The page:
People usually go to their neighbors for a cup of sugar or a stick of butter. Idalina Padilla, 87, makes a more personal request of fellow tenants in her Bronx building: She asks to use their toilets.
“I’m afraid to use my bathroom,” she said, “because the ceiling might fall and hurt me.”
Her sagging, dripping ceiling is one of many problems faced by residents of her building, a mile north of Yankee Stadium. In July 2010, Manhattan-based investment firm The Bluestone Group purchased the mortgages on the foreclosed property and five others in the Bronx from Dime Savings Bank for $10 million, promising to end a cycle of neglect wrought by two previous landlords. Tenants feared that Bluestone, which had little experience in fixing dilapidated housing, had overpaid and would be forced to skimp on repairs.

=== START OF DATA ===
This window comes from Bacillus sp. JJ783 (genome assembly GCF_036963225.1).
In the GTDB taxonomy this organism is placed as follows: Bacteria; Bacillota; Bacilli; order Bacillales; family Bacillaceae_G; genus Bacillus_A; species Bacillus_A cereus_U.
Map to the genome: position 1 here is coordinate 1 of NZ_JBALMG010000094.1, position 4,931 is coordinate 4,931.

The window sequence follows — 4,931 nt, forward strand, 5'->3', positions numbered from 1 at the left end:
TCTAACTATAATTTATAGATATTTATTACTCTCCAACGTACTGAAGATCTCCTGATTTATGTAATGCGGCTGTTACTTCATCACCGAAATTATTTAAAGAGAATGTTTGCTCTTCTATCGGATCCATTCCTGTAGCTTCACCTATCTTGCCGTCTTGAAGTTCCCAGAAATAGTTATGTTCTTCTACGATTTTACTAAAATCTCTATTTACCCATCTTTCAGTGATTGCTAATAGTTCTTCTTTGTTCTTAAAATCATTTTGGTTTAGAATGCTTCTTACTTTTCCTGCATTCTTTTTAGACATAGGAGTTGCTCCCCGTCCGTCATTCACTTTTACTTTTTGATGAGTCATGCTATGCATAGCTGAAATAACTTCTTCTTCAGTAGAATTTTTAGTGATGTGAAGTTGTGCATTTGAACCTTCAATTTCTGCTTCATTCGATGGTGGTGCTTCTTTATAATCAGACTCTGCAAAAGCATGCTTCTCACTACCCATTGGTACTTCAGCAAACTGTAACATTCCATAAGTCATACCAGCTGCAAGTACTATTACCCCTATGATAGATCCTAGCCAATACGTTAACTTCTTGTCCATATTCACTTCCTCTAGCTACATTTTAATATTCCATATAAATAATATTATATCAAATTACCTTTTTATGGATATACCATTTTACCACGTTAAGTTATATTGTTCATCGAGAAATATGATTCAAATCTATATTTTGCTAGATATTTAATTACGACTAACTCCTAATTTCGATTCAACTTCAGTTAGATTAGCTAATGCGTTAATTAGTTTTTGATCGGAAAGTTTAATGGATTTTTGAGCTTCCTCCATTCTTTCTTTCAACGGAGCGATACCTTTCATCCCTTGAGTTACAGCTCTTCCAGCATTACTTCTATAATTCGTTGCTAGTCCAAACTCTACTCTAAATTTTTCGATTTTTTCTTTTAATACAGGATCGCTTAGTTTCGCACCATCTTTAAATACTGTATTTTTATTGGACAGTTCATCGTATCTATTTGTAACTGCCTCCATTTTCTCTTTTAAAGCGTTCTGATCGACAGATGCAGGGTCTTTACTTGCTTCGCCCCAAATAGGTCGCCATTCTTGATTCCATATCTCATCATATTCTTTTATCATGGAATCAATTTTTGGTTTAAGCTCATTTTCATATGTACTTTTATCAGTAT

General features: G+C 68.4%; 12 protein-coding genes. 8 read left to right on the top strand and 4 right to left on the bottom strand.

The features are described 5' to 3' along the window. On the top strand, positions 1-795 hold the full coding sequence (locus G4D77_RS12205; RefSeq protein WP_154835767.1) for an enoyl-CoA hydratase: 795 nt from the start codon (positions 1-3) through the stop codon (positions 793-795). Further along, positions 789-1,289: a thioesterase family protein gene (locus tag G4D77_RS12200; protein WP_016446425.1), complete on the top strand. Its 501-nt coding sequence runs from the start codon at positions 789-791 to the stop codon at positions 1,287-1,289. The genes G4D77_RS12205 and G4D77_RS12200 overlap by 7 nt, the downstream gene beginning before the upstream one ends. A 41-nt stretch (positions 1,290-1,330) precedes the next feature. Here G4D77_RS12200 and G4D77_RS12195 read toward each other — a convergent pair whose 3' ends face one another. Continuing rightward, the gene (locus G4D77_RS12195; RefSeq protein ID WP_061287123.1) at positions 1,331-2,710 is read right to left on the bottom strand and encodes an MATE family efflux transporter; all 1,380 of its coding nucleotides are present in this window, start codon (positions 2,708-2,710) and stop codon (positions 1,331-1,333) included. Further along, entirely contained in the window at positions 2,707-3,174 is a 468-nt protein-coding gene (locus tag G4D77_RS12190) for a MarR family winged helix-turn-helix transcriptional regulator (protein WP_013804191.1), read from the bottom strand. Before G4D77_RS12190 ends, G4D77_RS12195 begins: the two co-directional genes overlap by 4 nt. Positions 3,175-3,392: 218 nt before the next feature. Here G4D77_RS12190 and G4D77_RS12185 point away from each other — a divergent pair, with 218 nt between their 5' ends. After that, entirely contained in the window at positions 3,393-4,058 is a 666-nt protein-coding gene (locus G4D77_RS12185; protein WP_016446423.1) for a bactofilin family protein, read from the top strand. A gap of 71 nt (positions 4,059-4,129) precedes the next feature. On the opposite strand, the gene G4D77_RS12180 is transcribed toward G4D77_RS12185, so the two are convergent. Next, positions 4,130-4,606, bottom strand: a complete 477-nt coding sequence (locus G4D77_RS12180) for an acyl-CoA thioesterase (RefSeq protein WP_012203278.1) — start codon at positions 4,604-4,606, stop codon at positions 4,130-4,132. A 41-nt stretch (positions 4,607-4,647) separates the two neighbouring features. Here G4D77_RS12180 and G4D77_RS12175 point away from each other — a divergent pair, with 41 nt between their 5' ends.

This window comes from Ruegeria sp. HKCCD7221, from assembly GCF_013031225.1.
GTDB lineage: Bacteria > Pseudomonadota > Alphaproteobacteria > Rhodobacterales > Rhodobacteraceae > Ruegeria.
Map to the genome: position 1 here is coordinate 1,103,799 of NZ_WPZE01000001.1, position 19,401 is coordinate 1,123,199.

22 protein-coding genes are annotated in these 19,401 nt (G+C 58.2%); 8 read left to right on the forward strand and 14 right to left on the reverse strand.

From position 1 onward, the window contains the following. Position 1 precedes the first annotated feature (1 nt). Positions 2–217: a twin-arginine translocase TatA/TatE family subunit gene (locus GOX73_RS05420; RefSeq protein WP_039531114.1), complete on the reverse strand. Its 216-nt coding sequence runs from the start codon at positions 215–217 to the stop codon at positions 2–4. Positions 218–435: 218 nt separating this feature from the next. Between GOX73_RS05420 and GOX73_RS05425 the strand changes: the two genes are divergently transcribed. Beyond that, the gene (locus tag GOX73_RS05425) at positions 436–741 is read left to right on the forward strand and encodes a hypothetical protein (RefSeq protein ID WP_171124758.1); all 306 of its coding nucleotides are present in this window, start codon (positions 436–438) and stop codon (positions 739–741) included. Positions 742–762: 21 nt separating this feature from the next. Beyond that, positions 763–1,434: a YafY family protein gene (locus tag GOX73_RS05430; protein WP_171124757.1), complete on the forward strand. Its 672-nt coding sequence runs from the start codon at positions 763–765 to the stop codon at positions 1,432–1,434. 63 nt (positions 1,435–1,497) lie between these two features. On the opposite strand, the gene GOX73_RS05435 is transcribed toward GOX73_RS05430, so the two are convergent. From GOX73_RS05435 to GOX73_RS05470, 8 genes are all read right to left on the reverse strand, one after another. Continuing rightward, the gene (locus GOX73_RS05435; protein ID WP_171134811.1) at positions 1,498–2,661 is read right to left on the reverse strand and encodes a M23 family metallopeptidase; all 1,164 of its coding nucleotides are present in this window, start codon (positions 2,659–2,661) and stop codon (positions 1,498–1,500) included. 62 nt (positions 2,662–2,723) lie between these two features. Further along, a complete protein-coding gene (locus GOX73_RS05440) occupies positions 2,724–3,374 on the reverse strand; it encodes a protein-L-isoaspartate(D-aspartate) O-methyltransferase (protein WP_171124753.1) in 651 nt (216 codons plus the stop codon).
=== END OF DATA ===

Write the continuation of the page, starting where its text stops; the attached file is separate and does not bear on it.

Bluestone principals promised to spend $5,000 to $7,000 per unit and prove the skeptics wrong. (Twenty times more is being spent to rehabilitate similarly run-down buildings in the Bronx.) They had some initial work done—painting walls, laying vinyl tile and rewiring, reducing the number of violations on the portfolio to 225 from almost 3,000.
But tenants are still suffering—many of the violations were fixed with patchwork repairs, leaving underlying problems—and the city Department of Housing Preservation and Development reports “little progress” at the properties.
Read more at Crain’s New York.